“The Lighthouse” (2019)

I’d intended to piggyback my last essay with reasons why American democracy is on the skids. But after Joe Biden’s narrow victory, I feel we’ve nudged just a bit closer to sanity, despite the yawning political, cultural, and racial divide that will continue to exist. We’ll see more attempts to subvert the democratic process while King of the Birthers, as everyone anticipated, gathers his Morlocks together to contest the results of perhaps the cleanest election in history. But to say anything more, right now, would be bad form.  

Instead, I’ll review a movie I recently watched. Movies can offer great escapism during these surreal times. They’re almost as effective as getting drunk, and there’s no hangover.

Those who know me know I prefer older things: older movies, music, novels, gas pump kiosks, et cetera. So it’s unusual for me to watch a recent film, like, one made in the last thirty years. The dear departed Sean Connery summed it up: those making Hollywood movies today are, quite frankly, “idiots.”

But while scrolling through Roku or one of those other bullshit TV toys, I saw the title, promo pic, and sea imagery for The Lighthouse and said “Cor blimey, greenpete, live dangerously!” I also admire Willem Dafoe’s acting. I saw him in Mississippi Burning, Platoon, and Born on the Fourth of July and, although these flicks have some flaws, I consider Dafoe a highlight. He’s a little weird, like Christopher Walken with human blood, so he’s always fun to watch.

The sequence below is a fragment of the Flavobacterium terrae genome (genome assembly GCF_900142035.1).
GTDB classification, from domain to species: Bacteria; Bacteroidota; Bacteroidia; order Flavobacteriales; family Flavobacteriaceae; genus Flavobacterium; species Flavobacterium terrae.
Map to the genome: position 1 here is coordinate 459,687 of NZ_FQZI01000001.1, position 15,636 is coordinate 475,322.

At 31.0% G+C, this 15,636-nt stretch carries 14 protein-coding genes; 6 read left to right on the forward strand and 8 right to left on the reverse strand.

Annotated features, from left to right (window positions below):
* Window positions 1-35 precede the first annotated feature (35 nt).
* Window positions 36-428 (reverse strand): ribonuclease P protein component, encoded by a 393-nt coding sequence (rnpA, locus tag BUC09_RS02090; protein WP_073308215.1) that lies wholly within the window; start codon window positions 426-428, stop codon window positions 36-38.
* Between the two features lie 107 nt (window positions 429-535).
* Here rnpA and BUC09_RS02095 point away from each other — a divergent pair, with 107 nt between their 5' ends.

With The Lighthouse, I looked forward to getting mentally entangled in a complex psychological drama. I didn’t expect to get stuck in simplistic psychological horror.

Here’s the “story”: two New Englanders from the 19th century (I think) convene at an island lighthouse for a four-week shift duty. Dafoe plays a crusty, veteran sea salt. Robert Pattinson is a younger, green-around-the-gills landlubber. Despite some minor cultural squabbles at the start, they seem to be handling the eerie isolation and crappy weather. Then, Salty Dog’s behavior takes on a sadistic turn, and Greenhorn begins hallucinating.

You may be thinking The Shining transferred to the seacoast. I thought so, too. But The Shining benefited from the cinematic genius of Stanley Kubrick. This film is actually closer in spirit to the one-note Shutter Island, but without a gimmick ending. While the B&W cinematography deserved its Oscar nomination, that’s the only good thing here, other than Dafoe’s entertaining Ahab shtick. There’s no backstory…or story proper. The whole film is a celebration of depravity. Here are some lowlights:

  • Greenhorn fucks a mermaid. (Or is he hallucinating?) And this is a 21st-century-styled mermaid, so she’s actually just a topless, thick-lipped runway model with a tailfin costume
  • Greenhorn violently masturbates to a toy figurine of his favorite mermaid
  • Greenhorn angrily flails a seagull against a wall for five minutes until the bird looks like a bloody rag. (Seriously, someone needs to contact PETA.)
  • Salty Dog farts loudly
  • While drunk, Salty Dog and Greenhorn dance cheek-to-cheek and nearly have homosexual sex. This scene is almost as nauseating as the seagull scene
  • Greenhorn makes Salty Dog bark and crawl on all fours with a rope leash around his neck
  • Greenhorn splits Salty Dog’s head in two with an axe. SPOILER ALERT (oops, sorry, too late).

I’m beyond my self-imposed space limit, so I’ll close. If you want to see how a skilled filmmaker handles gradual descents into madness, watch Roman Polanski’s Repulsion (1965). Don’t bother with this bilge water, which is, like our Demagogue-in-Chief, truly repulsive. Sean Connery was right.

Well, I’m headed back to TCM. And to watch our petulant child-president do what he does so well.